In the Avengers timeline, the world is saved when Tony Stark — a narcissistic billionaire with a savior complex and an extremely fancy metal suit — tricks the villain Thanos and steals the powerful Infinity Stones from his grasp. The gems allow Stark to reverse a genocide that Thanos unleashed on the universe, but it comes at a cost, draining him of life while others emerge once more. It is the noblest end to a man often mocked for his swollen, needy ego. It is prophecy through redemption.
In our real timeline, there are many narcissistic billionaires with savior complexes and extremely fancy wool suits, but none of them appear interested in fighting the existential threat facing the globe today. They’ve all but disappeared (perhaps they’re in Wakanda), taking their considerable power and wealth with them, whether into luxury bunkers in desolate lands or a Manhattan penthouse or a bungalow compound in the hills of Bel-Air.
Where is Mark Zuckerberg? I mean, the guy was motivated enough to orchestrate a complex and unethical scheme to buy land off Native Hawaiian locals just so he could have a gargantuan estate on the island of Kauai instead of just a huge one. Is a pandemic not enough to trigger that infamous problem-solving zeal and the spending of his own cash, or are small-biz grants from Facebook about all we can expect?
Or Jeff Bezos, for that matter. He miraculously decided to dump $4 billion in Amazon stock right before the markets tanked from virus fears, and now he’s sitting on that cash and watching his corporation grow fatter than ever. He can’t think of a way to participate more directly in aid as entire nations panic under the pressure of sickness?
The big brains in Silicon Valley are meeting in crowded conference calls to figure out how to tackle coronavirus. But you’re telling me that the world’s proudest venture capitalists and visionaries like Google founders Sergey Brin and Larry Page still don’t know how to jump in the fray to innovate during a time when innovation is actually needed? And I get it — it’s hard to lose a lot of money, as Europe’s richest man, luxury goods mogul Bernard Arnault, did when stocks plunged. But don’t you think he can do something important for all those loyal customers in Germany, Italy and the U.K. with the $81.4 billion he has left?
Where is our Tony Stark? Where are our Avengers? Surely it can’t just be 25 celebs singing “Imagine” off-key to their phones. Mr. Rogers told us to “look for the helpers,” and all I can see is a conspicuous lack of the world’s power players when it comes to the frontlines of the fight against COVID-19. What’s the point of these fucking Forbes lists if it’s not to serve as a directory of people who can save the world with their wealth?
Frankly, it seems like a small miracle that spaceboi supreme Elon Musk has even bothered to talk about how to address coronavirus, even if his contributions so far have been the equivalent of an average Reddit bro who found a few charts and YouTube videos. Let us remind ourselves that this is a man who saw people stuck in a Thai cave and decided to, in a moment of overstimulated excitement, invent and then build a bunch of whimsical tiny submarines that nobody needed. Going further back in Musk’s life, this is a man who literally decided to spend $100 million of his money to form SpaceX because he thought the public oughta be more interested in going to Mars.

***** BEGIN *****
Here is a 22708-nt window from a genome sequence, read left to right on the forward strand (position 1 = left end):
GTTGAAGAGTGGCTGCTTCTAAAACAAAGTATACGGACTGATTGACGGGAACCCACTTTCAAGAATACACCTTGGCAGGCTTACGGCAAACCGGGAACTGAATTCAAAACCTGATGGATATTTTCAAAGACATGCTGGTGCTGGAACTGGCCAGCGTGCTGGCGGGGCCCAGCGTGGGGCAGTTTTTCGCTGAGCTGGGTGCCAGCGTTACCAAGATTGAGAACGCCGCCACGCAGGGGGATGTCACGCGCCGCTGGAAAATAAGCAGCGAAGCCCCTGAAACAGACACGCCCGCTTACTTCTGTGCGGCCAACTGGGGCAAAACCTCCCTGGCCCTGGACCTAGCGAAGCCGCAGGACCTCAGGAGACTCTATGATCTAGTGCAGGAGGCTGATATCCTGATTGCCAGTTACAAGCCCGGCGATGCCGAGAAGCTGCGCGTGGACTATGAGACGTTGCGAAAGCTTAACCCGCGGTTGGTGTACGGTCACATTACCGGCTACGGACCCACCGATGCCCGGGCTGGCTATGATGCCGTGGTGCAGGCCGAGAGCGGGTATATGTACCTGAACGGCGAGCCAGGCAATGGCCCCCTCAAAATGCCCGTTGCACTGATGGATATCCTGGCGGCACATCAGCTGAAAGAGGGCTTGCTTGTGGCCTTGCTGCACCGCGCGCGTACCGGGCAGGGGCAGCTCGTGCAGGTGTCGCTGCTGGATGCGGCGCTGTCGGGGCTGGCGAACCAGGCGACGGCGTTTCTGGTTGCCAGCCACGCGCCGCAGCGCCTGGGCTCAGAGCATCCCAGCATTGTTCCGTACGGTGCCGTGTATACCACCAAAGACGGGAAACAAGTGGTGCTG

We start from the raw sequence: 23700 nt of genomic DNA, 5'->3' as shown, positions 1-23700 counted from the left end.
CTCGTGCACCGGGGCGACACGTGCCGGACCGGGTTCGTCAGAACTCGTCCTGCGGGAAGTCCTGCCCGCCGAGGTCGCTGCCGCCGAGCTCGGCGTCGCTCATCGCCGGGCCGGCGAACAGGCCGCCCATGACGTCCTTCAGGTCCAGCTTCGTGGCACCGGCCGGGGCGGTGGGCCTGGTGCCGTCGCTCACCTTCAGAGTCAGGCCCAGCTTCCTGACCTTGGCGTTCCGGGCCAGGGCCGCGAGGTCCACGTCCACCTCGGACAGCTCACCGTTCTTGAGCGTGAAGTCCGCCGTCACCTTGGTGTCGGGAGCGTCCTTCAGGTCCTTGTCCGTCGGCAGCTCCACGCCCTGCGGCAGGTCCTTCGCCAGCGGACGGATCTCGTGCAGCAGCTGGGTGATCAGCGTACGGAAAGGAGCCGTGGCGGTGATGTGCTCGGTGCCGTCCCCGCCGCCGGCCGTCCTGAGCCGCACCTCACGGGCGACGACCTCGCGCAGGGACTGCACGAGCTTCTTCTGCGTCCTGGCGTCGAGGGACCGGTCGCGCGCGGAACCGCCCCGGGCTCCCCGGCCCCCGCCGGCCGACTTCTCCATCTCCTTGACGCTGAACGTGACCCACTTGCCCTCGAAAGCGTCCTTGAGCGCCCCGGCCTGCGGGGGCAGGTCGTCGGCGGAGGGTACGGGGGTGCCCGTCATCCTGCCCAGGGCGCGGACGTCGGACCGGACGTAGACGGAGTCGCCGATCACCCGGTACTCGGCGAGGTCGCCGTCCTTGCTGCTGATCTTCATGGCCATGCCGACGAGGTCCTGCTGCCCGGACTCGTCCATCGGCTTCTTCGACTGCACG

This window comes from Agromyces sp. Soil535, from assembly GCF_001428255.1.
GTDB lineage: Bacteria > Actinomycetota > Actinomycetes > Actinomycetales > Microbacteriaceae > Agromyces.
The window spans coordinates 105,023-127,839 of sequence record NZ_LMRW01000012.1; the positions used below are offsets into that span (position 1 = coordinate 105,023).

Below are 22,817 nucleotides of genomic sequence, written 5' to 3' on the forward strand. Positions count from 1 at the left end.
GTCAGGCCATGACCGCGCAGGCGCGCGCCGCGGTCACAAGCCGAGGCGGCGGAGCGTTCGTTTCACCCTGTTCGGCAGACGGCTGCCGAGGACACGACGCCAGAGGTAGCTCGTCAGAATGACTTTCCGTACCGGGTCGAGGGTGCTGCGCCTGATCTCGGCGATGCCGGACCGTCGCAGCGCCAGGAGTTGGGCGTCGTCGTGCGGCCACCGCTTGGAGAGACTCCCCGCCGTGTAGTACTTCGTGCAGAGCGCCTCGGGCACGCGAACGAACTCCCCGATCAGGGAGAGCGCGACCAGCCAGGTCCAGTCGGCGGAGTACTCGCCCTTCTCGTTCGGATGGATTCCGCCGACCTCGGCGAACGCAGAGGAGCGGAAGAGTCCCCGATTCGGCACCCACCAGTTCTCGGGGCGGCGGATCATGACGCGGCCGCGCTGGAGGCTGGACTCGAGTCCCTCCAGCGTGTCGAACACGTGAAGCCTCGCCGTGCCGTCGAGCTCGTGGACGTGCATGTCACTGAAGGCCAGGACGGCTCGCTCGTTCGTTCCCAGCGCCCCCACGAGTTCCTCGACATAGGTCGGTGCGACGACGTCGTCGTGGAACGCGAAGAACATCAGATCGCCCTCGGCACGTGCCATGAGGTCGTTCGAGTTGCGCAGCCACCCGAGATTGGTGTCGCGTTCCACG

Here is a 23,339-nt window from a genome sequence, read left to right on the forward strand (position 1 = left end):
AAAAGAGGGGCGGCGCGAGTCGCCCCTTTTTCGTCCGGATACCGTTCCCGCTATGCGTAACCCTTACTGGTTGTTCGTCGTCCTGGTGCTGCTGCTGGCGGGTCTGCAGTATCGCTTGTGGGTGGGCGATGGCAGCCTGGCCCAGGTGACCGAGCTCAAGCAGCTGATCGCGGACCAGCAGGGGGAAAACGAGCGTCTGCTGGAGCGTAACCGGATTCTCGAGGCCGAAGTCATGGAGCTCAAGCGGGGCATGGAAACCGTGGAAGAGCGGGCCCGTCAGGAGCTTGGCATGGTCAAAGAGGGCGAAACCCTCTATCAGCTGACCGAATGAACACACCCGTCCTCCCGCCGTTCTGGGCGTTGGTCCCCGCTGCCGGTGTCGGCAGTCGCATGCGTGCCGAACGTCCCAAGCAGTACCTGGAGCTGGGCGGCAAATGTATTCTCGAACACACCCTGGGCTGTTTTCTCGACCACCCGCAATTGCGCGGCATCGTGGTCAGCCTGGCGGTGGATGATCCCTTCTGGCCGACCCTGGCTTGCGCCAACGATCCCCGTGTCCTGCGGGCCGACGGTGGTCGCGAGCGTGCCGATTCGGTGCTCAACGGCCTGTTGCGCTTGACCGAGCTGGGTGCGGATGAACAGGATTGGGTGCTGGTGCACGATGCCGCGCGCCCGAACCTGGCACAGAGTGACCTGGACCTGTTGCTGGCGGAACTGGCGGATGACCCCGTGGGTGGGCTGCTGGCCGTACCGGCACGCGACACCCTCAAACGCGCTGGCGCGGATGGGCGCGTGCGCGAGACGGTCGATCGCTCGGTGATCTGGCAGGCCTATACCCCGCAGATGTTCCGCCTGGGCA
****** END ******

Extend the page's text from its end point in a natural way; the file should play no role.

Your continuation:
Clearly, ambition isn’t a limitation for Musk. So why the hell is he hemming and hawing about doing something right now, while simultaneously signaling that it’d be no big deal to flex his engineering muscle? Is COVID-19 just not, like, Mars-y enough? Even with people in his replies explaining how valuable ventilators are — like, I bet Italy could use a few more — Musk plays the part of omniscient genius, unconvinced by the panic of the masses.
Musk is the closest thing we have to a Tony Stark. He checks too many of the boxes. But the blasé of it all feels like we asked for Iron Man and got Alloy Boy instead. By now, we should really know better than to expect powerful figures in the world to be genuinely bold and brave. You can’t actually accumulate a billion dollars without succumbing to cowardice along the way, whether it’s the exploitation of workers or a national tax structure. It’s hard to imagine Musk or anyone else truly sacrificing in order to put out the world’s fires, metaphorically or otherwise. Humans, rich and poor alike, tend to be terrible at learning from history (or, um, sophisticated simulations that predict the impacts of a pandemic).
The difference is that the uber-rich just have so much more leverage, whether through their voice or their money. But the thing about leverage is that someone has to do the pulling. And that’s apparently not necessary when wealth means you’ll likely walk out a pandemic unscathed. Instead, it’s regular nurses and doctors and Postmates drivers and laid-off retail workers who have to figure it out.
Musk says that the biggest threat of COVID-19 is the panic, not the illness itself, and that allocating more medical resources to the flu will come at the expense of other kinds of treatment and care. This is, to put it lightly, a no-shit statement, but he doesn’t seem to realize there’s more he could do. Or maybe I’m just buying into the myth that our idiosyncratic billionaires are as competent as a comic book hero.
Either way, if Musk is our Stark, we’re fucked.